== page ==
n.bins nrow(bins.table)
 
  return(list(prob.bin = prob.bin, bins.table = bins.table, N = N, n.bins = n.bins))
 
}
HLfit <- function (model = NULL, obs = NULL, pred = NULL, bin.method, n.bins = 10, fixed.bin.size = FALSE, min.bin.size = 15, min.prob.interval = 0.1, simplif = FALSE, alpha = 0.05, plot = TRUE, plot.values = TRUE, plot.bin.size = TRUE, xlab = "Predicted probability", ylab = "Observed prevalence", ...) {
  # version 1.5 (24 Jun 2015)
 
  if (!is.null(model)) {
    if (!is.null(obs)) message("Argument 'obs' ignored in favour of 'model'.")
    if (!is.null(pred)) message("Argument 'pred' ignored in favour of 'model'.")
    obs <- model$y
    pred <- model$fitted.values
  }  # end if model
 
  stopifnot(
    length(obs) == length(pred),
    obs %in% c(0, 1),
    pred >= 0,
    pred <= 1
  )
 
  bins <- getBins(obs = obs, pred = pred, bin.method = bin.method, n.bins = n.bins, fixed.bin.size = fixed.bin.size, min.bin.size = min.bin.size, min.prob.interval = min.prob.interval)
  n.bins <- nrow(bins$bins.table)
 
  # next 4 lines: adapted from hosmerlem function in http://www.stat.sc.edu/~hitchcock/diseaseoutbreakRexample704.txt
  observed <- xtabs(cbind(1 - obs, obs) ~ bins$prob.bin)
  expected <- xtabs(cbind(1 - pred, pred) ~ bins$prob.bin)
  chi.sq <- sum((observed - expected) ^ 2 / expected)
  p.value <- 1 - pchisq(chi.sq, df = n.bins - 2)
  rmse <- sqrt(mean((observed - expected) ^ 2))
 
  if (simplif) return(list(chi.sq = chi.sq, p.value = p.value, RMSE = rmse))
 
  # plotting loosely based on calibration.plot function in package PresenceAbsence
  if (plot) {
    N.total <- tapply(obs, bins$prob.bin, length)  # N cases in each bin
    N.presence <- tapply(obs, bins$prob.bin, sum)  # N presences in each bin
    Empty <- is.na(N.total)
    N.total[is.na(N.total)] <- 0
    N.presence[is.na(N.presence)] <- 0
    OBS.proportion <- N.presence / N.total
    OBS.proportion[Empty] <- NA
    df1.low <- 2 * (N.total - N.presence + 1)
    df2.low <- 2 * N.presence
    df1.up <- 2 * (N.presence + 1)
    df2.up <- 2 * (N.total - N.presence)
    N.bins <- length(unique(bins$prob.bin))  # fui eue
    Lower <- rep(0, N.bins)
    Upper <- rep(1, N.bins)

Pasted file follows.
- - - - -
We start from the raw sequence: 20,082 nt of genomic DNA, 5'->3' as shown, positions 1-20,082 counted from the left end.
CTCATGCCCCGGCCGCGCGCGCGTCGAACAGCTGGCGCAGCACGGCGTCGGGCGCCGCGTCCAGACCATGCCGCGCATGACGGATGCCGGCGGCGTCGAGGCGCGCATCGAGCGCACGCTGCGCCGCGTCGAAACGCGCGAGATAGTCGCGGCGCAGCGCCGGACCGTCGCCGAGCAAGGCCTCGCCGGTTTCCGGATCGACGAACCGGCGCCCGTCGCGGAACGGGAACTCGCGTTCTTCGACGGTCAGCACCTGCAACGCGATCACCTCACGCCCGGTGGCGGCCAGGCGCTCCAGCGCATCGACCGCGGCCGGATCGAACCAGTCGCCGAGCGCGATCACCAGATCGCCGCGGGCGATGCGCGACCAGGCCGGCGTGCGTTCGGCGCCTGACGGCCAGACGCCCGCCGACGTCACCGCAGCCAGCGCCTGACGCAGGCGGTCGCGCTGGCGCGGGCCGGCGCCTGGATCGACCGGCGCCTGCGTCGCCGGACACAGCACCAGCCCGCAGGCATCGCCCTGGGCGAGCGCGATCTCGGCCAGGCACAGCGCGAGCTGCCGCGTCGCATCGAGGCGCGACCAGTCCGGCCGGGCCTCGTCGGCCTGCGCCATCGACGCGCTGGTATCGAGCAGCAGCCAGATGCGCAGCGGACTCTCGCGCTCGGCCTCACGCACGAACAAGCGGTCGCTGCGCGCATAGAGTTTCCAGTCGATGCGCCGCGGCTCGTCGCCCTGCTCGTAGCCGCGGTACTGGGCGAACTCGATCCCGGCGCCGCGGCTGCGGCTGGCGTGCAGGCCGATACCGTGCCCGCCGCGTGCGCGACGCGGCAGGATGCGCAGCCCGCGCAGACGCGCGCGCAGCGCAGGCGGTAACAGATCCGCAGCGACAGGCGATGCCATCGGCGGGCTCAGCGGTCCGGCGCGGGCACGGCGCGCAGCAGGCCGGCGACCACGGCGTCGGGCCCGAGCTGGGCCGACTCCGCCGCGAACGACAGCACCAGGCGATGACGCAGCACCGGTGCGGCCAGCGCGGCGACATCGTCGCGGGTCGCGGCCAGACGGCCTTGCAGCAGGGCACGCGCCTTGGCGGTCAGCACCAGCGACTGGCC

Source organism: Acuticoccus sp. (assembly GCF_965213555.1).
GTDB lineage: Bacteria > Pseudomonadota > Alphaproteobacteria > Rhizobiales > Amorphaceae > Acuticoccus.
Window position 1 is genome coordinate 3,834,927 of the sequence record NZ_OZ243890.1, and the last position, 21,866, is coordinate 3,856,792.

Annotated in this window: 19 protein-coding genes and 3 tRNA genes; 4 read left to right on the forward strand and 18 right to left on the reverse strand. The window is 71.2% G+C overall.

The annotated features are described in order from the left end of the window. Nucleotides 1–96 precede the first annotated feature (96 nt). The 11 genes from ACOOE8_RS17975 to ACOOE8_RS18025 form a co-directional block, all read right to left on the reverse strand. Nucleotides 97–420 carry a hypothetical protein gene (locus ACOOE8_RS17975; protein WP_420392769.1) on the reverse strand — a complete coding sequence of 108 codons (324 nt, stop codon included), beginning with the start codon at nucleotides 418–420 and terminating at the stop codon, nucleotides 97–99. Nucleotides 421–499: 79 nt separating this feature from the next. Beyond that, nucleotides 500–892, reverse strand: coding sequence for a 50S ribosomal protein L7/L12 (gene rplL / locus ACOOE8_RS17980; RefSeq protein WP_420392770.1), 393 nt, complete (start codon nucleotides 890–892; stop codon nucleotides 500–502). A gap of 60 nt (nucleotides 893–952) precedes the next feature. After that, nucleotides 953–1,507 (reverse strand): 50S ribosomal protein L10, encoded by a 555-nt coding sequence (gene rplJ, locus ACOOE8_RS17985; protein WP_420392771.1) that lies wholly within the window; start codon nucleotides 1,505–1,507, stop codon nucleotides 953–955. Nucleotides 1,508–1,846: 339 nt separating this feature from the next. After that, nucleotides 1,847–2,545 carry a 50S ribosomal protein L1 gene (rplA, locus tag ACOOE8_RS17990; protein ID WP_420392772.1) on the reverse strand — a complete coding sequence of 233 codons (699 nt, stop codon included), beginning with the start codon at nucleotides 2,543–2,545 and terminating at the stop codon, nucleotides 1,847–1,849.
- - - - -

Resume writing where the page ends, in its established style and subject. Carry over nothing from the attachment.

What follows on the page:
TF <- N.presence != 0
    Lower[TF] <- N.presence[TF]/(N.presence[TF] + ((N.total[TF] - N.presence[TF] + 1) * qf(1 - alpha/2, df1.low[TF], df2.low[TF])))
    Lower[Empty] <- NA
    TF <- N.presence < N.total
    Upper[TF] <- ((N.presence[TF] + 1) * qf(1 - alpha/2, df1.up[TF], df2.up[TF]))/(N.total[TF] - N.presence[TF] + ((N.presence[TF] + 1) * qf(1 - alpha/2, df1.up[TF], df2.up[TF])))
    Upper[Empty] <- NA
    plot(c(-0.05, 1.05), c(-0.05, 1.05), type = "n", xlab = xlab, ylab = ylab, ...)
    bin.centers <- bins$bins.table$median.prob  # fui eue
 
    if (plot.bin.size) {
      text(bin.centers, Upper + 0.07, labels = N.total)
    }
 
    abline(a = 0, b = 1, lty = 2)
    for (i in 1:N.bins) {
      lines(rep(bin.centers[i], 2), c(Lower[i], Upper[i]))
    }
    points(bin.centers, OBS.proportion, pch = 20)
 
    if (plot.values) {
      text(1, 0.2, adj = 1, substitute(paste(HL == a), list(a = round(chi.sq, 1))))
      if (p.value < 0.001) {
        text(1, 0.1, adj = 1, substitute(paste(italic(p) < a), list(a = 0.001)))
      } else {
        text(1, 0.1, adj = 1, substitute(paste(italic(p) == a), list(a = round(p.value, 3))))
      }
      text(1, 0.0, adj = 1, substitute(paste(RMSE == a), list(a = round(rmse, 1))))
    }  # end if plot values
  }
 
  BinPred <- tapply(pred, bins$prob.bin, mean)
  bins.table <- data.frame(BinCenter = bin.centers, NBin = N.total, BinObs = OBS.proportion, BinPred = BinPred, BinObsCIlower = Lower, BinObsCIupper = Upper)
 
  return(list(bins.table = bins.table, chi.sq = chi.sq, DF = n.bins - 2, p.value = p.value, RMSE = rmse))
}

[presented with Pretty R]

HLfit still needs some code simplification, but fixes have recently been applied to the getBins function so that it doesn’t fail when probability breakpoints are not unique. Additional model calibration measures are soon to be added to the package.

Usage examples:

HLfit(model = mymodel, bin.method = “prob.bins”, min.prob.interval = 0.1)

HLfit(obs= myobs, pred = mypred, bin.method = “n.bins”, n.bins = 10)

HLfit(obs= myobs, pred = mypred, bin.method = “quantiles”)

References:

Barbosa A.M., Brown J.A. & Real R. (2014) modEvA – an R package for model evaluation and analysis. R package, version 0.1.

Hosmer, D.W. & Lemeshow, S. (1980). A goodness-of-fit test for the multiple logistic regression model. Communications in Statistics, A10: 1043–1069

Jiménez-Valverde, A., Acevedo, P., Barbosa, A.M., Lobo, J.M. & Real, R. (2013). Discrimination capacity in species distribution models depends on the representativeness of the environmental domain. Global Ecology and Biogeography, 22: 508–516

Pearce, J. & Ferrier, S. (2000). Evaluating the Predictive Performance of Habitat Models Developed using Logistic Regression. Ecological Modeling, 133: 225 – 245

Advertisements

Comment

Fill in your details below or click an icon to log in:

WordPress.com Logo

You are commenting using your WordPress.com account. Log Out / Change )

Twitter picture

You are commenting using your Twitter account. Log Out / Change )

Facebook photo

You are commenting using your Facebook account. Log Out / Change )

Google+ photo

You are commenting using your Google+ account. Log Out / Change )

Connecting to %s